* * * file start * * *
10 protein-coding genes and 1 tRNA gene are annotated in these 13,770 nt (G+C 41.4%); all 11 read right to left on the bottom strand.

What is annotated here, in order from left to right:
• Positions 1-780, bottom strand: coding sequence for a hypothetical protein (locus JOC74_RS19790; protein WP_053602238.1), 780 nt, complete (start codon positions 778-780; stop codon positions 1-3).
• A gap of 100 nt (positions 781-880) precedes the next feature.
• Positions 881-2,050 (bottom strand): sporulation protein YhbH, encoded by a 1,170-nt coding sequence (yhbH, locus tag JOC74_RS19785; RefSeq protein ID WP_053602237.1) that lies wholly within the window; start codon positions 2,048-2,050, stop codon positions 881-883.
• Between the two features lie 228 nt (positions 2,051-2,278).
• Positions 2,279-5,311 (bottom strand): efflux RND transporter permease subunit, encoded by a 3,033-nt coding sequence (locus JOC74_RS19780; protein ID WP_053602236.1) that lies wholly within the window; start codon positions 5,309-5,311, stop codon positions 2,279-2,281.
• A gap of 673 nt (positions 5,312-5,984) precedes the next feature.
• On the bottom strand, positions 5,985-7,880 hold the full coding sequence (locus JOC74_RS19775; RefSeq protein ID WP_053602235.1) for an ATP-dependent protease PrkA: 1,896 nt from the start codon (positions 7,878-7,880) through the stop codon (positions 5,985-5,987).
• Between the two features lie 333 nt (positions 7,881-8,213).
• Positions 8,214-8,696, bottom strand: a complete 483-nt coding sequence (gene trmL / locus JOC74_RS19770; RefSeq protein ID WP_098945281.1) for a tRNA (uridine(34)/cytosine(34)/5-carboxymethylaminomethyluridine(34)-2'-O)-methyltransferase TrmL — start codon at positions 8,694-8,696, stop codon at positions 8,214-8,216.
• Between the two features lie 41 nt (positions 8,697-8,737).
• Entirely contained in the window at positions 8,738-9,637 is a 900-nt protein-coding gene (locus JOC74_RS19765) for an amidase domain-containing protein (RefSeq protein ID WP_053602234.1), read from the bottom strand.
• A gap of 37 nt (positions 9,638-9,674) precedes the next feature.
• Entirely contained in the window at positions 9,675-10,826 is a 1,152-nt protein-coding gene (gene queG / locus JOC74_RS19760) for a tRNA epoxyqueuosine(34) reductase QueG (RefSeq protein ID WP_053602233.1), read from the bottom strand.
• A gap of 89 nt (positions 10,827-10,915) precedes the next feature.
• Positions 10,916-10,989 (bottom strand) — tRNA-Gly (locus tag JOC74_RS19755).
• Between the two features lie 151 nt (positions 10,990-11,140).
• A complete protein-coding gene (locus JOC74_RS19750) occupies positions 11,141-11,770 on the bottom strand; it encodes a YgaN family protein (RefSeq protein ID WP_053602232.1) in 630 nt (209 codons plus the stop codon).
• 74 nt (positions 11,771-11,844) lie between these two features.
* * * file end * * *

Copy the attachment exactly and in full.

10 protein-coding genes and 1 tRNA gene are annotated in these 13,770 nt (G+C 41.4%); all 11 read right to left on the bottom strand.

What is annotated here, in order from left to right:
• Positions 1-780, bottom strand: coding sequence for a hypothetical protein (locus JOC74_RS19790; protein WP_053602238.1), 780 nt, complete (start codon positions 778-780; stop codon positions 1-3).
• A gap of 100 nt (positions 781-880) precedes the next feature.
• Positions 881-2,050 (bottom strand): sporulation protein YhbH, encoded by a 1,170-nt coding sequence (yhbH, locus tag JOC74_RS19785; RefSeq protein ID WP_053602237.1) that lies wholly within the window; start codon positions 2,048-2,050, stop codon positions 881-883.
• Between the two features lie 228 nt (positions 2,051-2,278).
• Positions 2,279-5,311 (bottom strand): efflux RND transporter permease subunit, encoded by a 3,033-nt coding sequence (locus JOC74_RS19780; protein ID WP_053602236.1) that lies wholly within the window; start codon positions 5,309-5,311, stop codon positions 2,279-2,281.
• A gap of 673 nt (positions 5,312-5,984) precedes the next feature.
• On the bottom strand, positions 5,985-7,880 hold the full coding sequence (locus JOC74_RS19775; RefSeq protein ID WP_053602235.1) for an ATP-dependent protease PrkA: 1,896 nt from the start codon (positions 7,878-7,880) through the stop codon (positions 5,985-5,987).
• Between the two features lie 333 nt (positions 7,881-8,213).
• Positions 8,214-8,696, bottom strand: a complete 483-nt coding sequence (gene trmL / locus JOC74_RS19770; RefSeq protein ID WP_098945281.1) for a tRNA (uridine(34)/cytosine(34)/5-carboxymethylaminomethyluridine(34)-2'-O)-methyltransferase TrmL — start codon at positions 8,694-8,696, stop codon at positions 8,214-8,216.
• Between the two features lie 41 nt (positions 8,697-8,737).
• Entirely contained in the window at positions 8,738-9,637 is a 900-nt protein-coding gene (locus JOC74_RS19765) for an amidase domain-containing protein (RefSeq protein ID WP_053602234.1), read from the bottom strand.
• A gap of 37 nt (positions 9,638-9,674) precedes the next feature.
• Entirely contained in the window at positions 9,675-10,826 is a 1,152-nt protein-coding gene (gene queG / locus JOC74_RS19760) for a tRNA epoxyqueuosine(34) reductase QueG (RefSeq protein ID WP_053602233.1), read from the bottom strand.
• A gap of 89 nt (positions 10,827-10,915) precedes the next feature.
• Positions 10,916-10,989 (bottom strand) — tRNA-Gly (locus tag JOC74_RS19755).
• Between the two features lie 151 nt (positions 10,990-11,140).
• A complete protein-coding gene (locus JOC74_RS19750) occupies positions 11,141-11,770 on the bottom strand; it encodes a YgaN family protein (RefSeq protein ID WP_053602232.1) in 630 nt (209 codons plus the stop codon).
• 74 nt (positions 11,771-11,844) lie between these two features.